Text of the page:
OCBC Centre

Text by Kelly Koh

The first design by an internationally renowned architect in Singapore, I.M. Pei's OCBC Centre remains the stalwart guardian of Singapore's skyline, its volumetric facade lending it a commanding presence against the diaphanous surfaces of newer constructions

OCBC Centre in the 1970s (Photo source: Singapore Institute of Architects)

A part of the URA’s land sales projects, the OCBC Centre was the first building involving international architects in Singapore, opening the gates of the country to the contributions of other distinguished architects. Designed by I.M. Pei, the building was Singapore’s tallest building at the time, and an exemplar of innovative construction technology which allowed it to be completed in less than 2 years.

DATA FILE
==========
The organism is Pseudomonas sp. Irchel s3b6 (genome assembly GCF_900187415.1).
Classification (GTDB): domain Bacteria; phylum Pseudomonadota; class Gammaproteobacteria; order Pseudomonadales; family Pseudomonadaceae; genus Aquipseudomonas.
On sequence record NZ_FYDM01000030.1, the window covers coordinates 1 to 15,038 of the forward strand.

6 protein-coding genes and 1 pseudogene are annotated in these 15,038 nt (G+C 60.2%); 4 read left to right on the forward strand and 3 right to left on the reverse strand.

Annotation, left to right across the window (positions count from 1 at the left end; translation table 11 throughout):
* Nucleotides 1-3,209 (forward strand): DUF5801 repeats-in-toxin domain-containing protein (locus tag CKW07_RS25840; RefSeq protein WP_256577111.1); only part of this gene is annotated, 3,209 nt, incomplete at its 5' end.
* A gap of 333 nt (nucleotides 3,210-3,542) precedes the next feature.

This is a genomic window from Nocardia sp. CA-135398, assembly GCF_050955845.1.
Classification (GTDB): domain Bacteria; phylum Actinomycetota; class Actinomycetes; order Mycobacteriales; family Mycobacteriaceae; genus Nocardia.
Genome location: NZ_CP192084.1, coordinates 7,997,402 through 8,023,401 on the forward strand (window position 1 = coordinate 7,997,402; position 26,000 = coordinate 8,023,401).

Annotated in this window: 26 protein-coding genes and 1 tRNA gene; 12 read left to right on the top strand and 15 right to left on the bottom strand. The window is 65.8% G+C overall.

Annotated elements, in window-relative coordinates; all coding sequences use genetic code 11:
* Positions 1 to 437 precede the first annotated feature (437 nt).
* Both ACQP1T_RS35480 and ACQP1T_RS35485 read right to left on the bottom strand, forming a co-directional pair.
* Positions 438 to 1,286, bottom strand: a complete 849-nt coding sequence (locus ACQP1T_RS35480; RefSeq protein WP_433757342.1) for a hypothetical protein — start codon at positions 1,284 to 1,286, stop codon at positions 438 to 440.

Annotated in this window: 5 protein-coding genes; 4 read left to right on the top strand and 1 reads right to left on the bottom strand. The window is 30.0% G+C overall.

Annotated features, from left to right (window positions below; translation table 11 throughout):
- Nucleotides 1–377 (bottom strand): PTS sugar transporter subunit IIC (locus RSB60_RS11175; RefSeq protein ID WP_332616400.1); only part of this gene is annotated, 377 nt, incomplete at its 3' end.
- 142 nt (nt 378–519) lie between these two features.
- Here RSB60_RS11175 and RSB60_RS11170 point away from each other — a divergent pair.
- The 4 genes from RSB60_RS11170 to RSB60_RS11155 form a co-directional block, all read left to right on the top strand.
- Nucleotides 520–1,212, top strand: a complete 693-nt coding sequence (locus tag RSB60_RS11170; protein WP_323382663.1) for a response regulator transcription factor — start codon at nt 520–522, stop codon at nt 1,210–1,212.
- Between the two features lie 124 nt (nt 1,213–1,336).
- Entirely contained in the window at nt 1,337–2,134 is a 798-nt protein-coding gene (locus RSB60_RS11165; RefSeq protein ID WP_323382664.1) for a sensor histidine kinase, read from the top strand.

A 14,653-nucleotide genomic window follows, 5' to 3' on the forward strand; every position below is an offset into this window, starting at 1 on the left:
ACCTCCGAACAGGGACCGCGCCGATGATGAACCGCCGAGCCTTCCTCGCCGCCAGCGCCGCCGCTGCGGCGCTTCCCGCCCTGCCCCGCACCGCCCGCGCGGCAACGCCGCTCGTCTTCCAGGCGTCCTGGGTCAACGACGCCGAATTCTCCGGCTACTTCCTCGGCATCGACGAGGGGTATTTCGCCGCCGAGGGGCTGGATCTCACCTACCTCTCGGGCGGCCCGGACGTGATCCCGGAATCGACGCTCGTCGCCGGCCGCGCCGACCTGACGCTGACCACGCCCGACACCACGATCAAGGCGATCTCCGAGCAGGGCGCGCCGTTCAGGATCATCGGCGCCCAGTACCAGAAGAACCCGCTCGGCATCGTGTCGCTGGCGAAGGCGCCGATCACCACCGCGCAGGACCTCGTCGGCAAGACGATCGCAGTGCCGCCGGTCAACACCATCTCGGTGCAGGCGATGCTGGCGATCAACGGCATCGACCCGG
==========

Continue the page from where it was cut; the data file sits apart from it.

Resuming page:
I.M. Pei's OCBC Centre in Singapore under construction

The building consists of a heavy structural frame supporting three intermediate transverse girders. The large semi-circular reinforced concrete cores were constructed ahead of the transfer girders, which were simultaneously prefabricated off site. These trusses were brought on site following the progress of core construction to be loaded, with the main load transfer girders post tensioned on site.

Architectural sections of I.M. Pei's OCBC Centre in Singapore

Fondly referred to as the calculator because of its flat appearance and protruding “button” like floors, the building continues to hold its own in the Singapore skyline, its articulated volumes distinguishing it from its younger and taller counterparts.